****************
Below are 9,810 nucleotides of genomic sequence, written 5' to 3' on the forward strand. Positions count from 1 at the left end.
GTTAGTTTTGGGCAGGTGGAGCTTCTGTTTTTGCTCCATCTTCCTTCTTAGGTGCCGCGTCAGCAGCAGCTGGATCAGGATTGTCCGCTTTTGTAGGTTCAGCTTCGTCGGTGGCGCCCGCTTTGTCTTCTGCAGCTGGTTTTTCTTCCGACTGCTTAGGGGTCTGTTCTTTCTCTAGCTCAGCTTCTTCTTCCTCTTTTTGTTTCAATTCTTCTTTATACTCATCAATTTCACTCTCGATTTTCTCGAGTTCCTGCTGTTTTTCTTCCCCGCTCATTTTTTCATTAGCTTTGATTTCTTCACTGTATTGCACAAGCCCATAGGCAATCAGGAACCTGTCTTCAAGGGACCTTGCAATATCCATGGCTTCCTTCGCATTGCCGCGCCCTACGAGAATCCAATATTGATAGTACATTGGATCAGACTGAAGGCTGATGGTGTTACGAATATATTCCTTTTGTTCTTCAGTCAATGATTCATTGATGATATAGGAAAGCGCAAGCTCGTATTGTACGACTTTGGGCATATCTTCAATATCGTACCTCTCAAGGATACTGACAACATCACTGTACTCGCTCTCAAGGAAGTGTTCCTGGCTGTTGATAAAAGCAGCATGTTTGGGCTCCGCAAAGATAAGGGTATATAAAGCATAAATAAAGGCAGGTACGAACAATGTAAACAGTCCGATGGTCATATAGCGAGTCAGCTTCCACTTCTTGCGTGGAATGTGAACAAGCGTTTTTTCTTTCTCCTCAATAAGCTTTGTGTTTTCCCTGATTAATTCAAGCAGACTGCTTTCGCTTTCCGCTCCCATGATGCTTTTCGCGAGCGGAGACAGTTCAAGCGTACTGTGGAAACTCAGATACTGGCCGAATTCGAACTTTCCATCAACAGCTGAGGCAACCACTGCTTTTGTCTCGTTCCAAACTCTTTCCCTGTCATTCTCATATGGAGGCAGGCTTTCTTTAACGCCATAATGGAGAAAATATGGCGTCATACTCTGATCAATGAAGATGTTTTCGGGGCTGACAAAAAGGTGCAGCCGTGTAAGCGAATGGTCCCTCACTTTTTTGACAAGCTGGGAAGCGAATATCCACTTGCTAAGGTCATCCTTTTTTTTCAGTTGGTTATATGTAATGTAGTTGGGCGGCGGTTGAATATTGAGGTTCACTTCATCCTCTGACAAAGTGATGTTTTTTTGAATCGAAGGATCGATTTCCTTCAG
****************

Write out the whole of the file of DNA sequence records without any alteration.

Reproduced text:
Below are 9,810 nucleotides of genomic sequence, written 5' to 3' on the forward strand. Positions count from 1 at the left end.
GTTAGTTTTGGGCAGGTGGAGCTTCTGTTTTTGCTCCATCTTCCTTCTTAGGTGCCGCGTCAGCAGCAGCTGGATCAGGATTGTCCGCTTTTGTAGGTTCAGCTTCGTCGGTGGCGCCCGCTTTGTCTTCTGCAGCTGGTTTTTCTTCCGACTGCTTAGGGGTCTGTTCTTTCTCTAGCTCAGCTTCTTCTTCCTCTTTTTGTTTCAATTCTTCTTTATACTCATCAATTTCACTCTCGATTTTCTCGAGTTCCTGCTGTTTTTCTTCCCCGCTCATTTTTTCATTAGCTTTGATTTCTTCACTGTATTGCACAAGCCCATAGGCAATCAGGAACCTGTCTTCAAGGGACCTTGCAATATCCATGGCTTCCTTCGCATTGCCGCGCCCTACGAGAATCCAATATTGATAGTACATTGGATCAGACTGAAGGCTGATGGTGTTACGAATATATTCCTTTTGTTCTTCAGTCAATGATTCATTGATGATATAGGAAAGCGCAAGCTCGTATTGTACGACTTTGGGCATATCTTCAATATCGTACCTCTCAAGGATACTGACAACATCACTGTACTCGCTCTCAAGGAAGTGTTCCTGGCTGTTGATAAAAGCAGCATGTTTGGGCTCCGCAAAGATAAGGGTATATAAAGCATAAATAAAGGCAGGTACGAACAATGTAAACAGTCCGATGGTCATATAGCGAGTCAGCTTCCACTTCTTGCGTGGAATGTGAACAAGCGTTTTTTCTTTCTCCTCAATAAGCTTTGTGTTTTCCCTGATTAATTCAAGCAGACTGCTTTCGCTTTCCGCTCCCATGATGCTTTTCGCGAGCGGAGACAGTTCAAGCGTACTGTGGAAACTCAGATACTGGCCGAATTCGAACTTTCCATCAACAGCTGAGGCAACCACTGCTTTTGTCTCGTTCCAAACTCTTTCCCTGTCATTCTCATATGGAGGCAGGCTTTCTTTAACGCCATAATGGAGAAAATATGGCGTCATACTCTGATCAATGAAGATGTTTTCGGGGCTGACAAAAAGGTGCAGCCGTGTAAGCGAATGGTCCCTCACTTTTTTGACAAGCTGGGAAGCGAATATCCACTTGCTAAGGTCATCCTTTTTTTTCAGTTGGTTATATGTAATGTAGTTGGGCGGCGGTTGAATATTGAGGTTCACTTCATCCTCTGACAAAGTGATGTTTTTTTGAATCGAAGGATCGATTTCCTTCAG